Culture At Large

Christmas hope for a hurting world

Jes Kast

This is the final installment in Advent All Around, a Think Christian series that sees reflections of Advent in the culture at large.

This Christmas I’m thinking of all those around the world who are in vulnerable positions and are calling on the hope of Christ to sustain them. Jesus said that blessings are upon the meek, the poor and those who mourn. I believe Jesus is calling us to be a blessing today to the same people.

I’m thinking of people who have been victims of gun violence at Arapahoe High School in Colorado, the one-year anniversary of the Sandy Hook elementary shooting in Connecticut and the shooting at a medical center in Nevada. I am also thinking of communities where gun violence is common, but the shootings are unpublicized because the neighborhoods are deemed forsaken or economically depressed. I find myself praying, “Christ have mercy on Your children whom You have created.” For God so loved the world…

I’m thinking of lesbian, gay, bisexual and transgender persons in Uganda who could be criminalized for being lesbian, gay, bisexual or transgender in light of new legislation that was passed. On Christmas we celebrate the in-breaking of God as “one of us.” How far are we willing to see this “one of us” extended? I find myself praying, “Christ have mercy on Your children whom you have created.” For God so loved the world…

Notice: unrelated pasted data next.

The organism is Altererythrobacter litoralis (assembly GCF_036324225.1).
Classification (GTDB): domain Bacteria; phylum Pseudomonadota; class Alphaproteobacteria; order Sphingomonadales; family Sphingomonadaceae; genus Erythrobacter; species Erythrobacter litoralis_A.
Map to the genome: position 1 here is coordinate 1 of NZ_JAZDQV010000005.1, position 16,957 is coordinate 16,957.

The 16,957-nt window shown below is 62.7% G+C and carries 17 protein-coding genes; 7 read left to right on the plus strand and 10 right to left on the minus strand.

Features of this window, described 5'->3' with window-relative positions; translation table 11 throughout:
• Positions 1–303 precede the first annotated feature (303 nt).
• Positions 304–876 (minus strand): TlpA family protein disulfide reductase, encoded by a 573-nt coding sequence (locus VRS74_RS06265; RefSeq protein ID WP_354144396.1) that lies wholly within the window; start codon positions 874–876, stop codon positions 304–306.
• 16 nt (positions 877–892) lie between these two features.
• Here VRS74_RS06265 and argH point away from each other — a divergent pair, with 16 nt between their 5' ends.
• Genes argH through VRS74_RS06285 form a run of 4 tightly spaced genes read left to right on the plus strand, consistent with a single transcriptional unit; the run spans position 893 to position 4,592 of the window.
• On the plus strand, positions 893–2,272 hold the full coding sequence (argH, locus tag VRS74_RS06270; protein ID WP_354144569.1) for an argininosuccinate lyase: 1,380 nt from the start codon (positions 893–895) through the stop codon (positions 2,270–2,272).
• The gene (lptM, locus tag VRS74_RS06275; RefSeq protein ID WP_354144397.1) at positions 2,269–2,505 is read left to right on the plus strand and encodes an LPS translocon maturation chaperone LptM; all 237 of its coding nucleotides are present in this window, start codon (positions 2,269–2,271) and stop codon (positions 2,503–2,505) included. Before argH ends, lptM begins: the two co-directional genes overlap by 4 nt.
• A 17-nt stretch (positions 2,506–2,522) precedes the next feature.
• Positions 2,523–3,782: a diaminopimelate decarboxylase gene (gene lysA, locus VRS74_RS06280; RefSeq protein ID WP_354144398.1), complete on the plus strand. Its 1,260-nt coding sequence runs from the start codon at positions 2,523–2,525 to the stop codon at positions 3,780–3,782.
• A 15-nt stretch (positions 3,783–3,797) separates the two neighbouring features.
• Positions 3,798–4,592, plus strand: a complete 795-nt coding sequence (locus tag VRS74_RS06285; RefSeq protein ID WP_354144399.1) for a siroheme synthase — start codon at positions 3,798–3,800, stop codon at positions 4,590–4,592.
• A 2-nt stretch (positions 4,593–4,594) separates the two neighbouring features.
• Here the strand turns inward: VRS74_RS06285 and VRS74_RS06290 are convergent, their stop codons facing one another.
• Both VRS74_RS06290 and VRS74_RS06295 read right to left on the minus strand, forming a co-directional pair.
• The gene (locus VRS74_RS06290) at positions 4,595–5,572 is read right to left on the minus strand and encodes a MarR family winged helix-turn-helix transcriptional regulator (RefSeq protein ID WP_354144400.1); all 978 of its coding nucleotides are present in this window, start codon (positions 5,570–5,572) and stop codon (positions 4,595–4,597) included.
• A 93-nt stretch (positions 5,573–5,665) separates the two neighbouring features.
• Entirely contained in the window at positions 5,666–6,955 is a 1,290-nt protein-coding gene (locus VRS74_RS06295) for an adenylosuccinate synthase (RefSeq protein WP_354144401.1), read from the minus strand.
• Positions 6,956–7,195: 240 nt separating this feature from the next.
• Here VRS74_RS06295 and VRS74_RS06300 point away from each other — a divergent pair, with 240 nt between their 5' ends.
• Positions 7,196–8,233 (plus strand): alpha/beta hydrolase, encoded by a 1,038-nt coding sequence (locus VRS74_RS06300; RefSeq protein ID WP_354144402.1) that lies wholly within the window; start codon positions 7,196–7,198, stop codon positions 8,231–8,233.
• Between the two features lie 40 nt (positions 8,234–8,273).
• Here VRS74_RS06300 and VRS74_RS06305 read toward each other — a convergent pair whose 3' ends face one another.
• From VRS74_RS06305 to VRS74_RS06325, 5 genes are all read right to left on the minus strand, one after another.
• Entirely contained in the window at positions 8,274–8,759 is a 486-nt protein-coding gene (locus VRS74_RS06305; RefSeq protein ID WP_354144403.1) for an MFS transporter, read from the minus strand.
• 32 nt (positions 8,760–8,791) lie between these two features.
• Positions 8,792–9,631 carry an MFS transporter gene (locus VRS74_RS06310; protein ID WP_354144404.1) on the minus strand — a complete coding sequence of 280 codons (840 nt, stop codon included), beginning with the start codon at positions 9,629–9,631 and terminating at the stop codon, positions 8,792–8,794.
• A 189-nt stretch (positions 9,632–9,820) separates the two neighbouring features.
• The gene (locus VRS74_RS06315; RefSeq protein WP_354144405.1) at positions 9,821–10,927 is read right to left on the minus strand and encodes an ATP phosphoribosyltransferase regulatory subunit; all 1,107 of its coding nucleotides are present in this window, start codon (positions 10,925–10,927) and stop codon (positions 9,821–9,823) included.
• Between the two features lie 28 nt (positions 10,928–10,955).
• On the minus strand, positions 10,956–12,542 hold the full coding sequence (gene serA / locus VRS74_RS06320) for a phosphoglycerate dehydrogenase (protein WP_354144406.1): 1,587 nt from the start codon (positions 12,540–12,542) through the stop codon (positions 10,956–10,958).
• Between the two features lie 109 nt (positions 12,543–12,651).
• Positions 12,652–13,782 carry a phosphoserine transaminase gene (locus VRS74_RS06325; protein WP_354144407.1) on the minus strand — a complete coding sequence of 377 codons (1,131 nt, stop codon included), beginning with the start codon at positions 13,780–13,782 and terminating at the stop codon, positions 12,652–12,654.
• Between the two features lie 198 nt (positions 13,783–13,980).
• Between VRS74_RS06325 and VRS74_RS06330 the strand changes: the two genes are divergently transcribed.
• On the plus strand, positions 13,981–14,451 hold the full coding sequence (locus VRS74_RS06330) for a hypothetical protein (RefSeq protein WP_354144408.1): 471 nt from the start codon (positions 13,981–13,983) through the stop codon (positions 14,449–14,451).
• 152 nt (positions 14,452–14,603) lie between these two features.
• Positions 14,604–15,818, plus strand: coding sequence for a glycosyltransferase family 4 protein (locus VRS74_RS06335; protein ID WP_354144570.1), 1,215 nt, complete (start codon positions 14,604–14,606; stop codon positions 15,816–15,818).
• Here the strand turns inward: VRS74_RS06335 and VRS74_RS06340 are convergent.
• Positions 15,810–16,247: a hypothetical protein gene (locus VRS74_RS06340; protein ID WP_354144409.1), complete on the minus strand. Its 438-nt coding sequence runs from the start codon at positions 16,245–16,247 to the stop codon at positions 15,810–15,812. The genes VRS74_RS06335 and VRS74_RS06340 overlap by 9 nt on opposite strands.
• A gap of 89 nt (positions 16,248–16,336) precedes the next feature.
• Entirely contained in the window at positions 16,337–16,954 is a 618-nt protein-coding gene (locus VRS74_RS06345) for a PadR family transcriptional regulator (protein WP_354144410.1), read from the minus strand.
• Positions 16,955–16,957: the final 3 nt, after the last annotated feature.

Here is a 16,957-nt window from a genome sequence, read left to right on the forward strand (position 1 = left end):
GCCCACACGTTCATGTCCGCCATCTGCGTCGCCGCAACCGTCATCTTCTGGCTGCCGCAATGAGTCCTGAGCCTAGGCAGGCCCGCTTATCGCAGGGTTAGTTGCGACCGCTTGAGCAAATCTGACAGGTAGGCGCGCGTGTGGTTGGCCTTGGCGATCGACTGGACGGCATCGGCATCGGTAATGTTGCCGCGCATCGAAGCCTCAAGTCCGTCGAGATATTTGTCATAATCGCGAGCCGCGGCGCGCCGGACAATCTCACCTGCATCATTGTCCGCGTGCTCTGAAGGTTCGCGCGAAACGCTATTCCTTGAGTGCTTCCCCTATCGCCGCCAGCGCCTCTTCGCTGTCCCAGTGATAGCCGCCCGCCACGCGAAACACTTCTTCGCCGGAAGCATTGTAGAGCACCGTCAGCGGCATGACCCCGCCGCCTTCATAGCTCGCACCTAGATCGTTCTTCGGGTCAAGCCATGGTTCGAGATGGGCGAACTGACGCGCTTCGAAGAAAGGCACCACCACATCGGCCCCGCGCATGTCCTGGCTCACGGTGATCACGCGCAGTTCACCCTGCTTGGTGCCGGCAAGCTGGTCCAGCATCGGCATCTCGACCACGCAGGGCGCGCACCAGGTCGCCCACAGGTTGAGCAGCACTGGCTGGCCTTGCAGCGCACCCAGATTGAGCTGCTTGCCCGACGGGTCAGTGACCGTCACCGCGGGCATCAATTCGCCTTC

I am thinking of the city I call home, New York City, and the public conversations of the increase in homelessness and the rise of poverty. Some estimates suggest that there are more children of God homeless now than in the 1930s. I find myself praying, “Christ have mercy on Your children whom you have created.” For God so loved the world…

On Christmas we celebrate the in-breaking of God as “one of us.” How far are we willing to see this “one of us” extended?

This Christmas I am thinking of words from the Belhar Confession: “God, in a world full of injustice and enmity, is in a special way the God of the destitute, the poor and the wronged.” When I was ordained I vowed that this confession would guide my ministry. These words are just as pertinent on this Christmas day as they were on the day of my ordination. For God so loved the world…

God took on flesh and became human because God so loved the world. In Christ all things are reconciled and hold together. The destitute, the poor and the wronged are not alone but are held in the hands of an ever-loving and holy God. And this is the God we see in Jesus.

Jesus came to reconcile divisions, right the wrongs and provide mercy to our aching hearts. Jesus knows us and loves us and cries with us, in every Arapahoe and Sandy Hook and Uganda and more, wherever the vulnerable are being mistreated.

Our hope in a new world is not built on our decaying systems. Our hope in a new world is built on the work of God that we see in Jesus. We can have hope that tears will be dried because of Jesus. We can have hope that weapons will be turned into plowshares because of Jesus. Christmas is a season that can renew our hope for the world. For God so loved the world…

Topics: Culture At Large, Theology & The Church, Christmas & Easter